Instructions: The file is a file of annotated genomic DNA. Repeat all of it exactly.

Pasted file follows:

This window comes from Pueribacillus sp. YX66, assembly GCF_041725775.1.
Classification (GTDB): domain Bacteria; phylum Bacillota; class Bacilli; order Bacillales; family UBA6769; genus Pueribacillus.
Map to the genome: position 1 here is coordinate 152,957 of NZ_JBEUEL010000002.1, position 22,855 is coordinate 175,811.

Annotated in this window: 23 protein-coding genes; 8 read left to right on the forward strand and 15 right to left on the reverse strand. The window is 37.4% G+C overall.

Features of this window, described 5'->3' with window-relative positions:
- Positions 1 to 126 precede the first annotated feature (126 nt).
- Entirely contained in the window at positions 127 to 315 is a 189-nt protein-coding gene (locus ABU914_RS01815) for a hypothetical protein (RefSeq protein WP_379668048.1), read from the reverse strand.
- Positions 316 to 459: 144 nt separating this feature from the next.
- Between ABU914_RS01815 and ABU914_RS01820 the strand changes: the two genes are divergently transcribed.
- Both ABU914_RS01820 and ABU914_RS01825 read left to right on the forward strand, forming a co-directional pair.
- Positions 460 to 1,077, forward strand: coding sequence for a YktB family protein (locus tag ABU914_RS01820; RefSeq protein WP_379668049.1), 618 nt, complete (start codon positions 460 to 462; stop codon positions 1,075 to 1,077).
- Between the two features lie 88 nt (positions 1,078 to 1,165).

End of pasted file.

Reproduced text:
This window comes from Pueribacillus sp. YX66, assembly GCF_041725775.1.
Classification (GTDB): domain Bacteria; phylum Bacillota; class Bacilli; order Bacillales; family UBA6769; genus Pueribacillus.
Map to the genome: position 1 here is coordinate 152,957 of NZ_JBEUEL010000002.1, position 22,855 is coordinate 175,811.

Annotated in this window: 23 protein-coding genes; 8 read left to right on the forward strand and 15 right to left on the reverse strand. The window is 37.4% G+C overall.

Features of this window, described 5'->3' with window-relative positions:
- Positions 1 to 126 precede the first annotated feature (126 nt).
- Entirely contained in the window at positions 127 to 315 is a 189-nt protein-coding gene (locus ABU914_RS01815) for a hypothetical protein (RefSeq protein WP_379668048.1), read from the reverse strand.
- Positions 316 to 459: 144 nt separating this feature from the next.
- Between ABU914_RS01815 and ABU914_RS01820 the strand changes: the two genes are divergently transcribed.
- Both ABU914_RS01820 and ABU914_RS01825 read left to right on the forward strand, forming a co-directional pair.
- Positions 460 to 1,077, forward strand: coding sequence for a YktB family protein (locus tag ABU914_RS01820; RefSeq protein WP_379668049.1), 618 nt, complete (start codon positions 460 to 462; stop codon positions 1,075 to 1,077).
- Between the two features lie 88 nt (positions 1,078 to 1,165).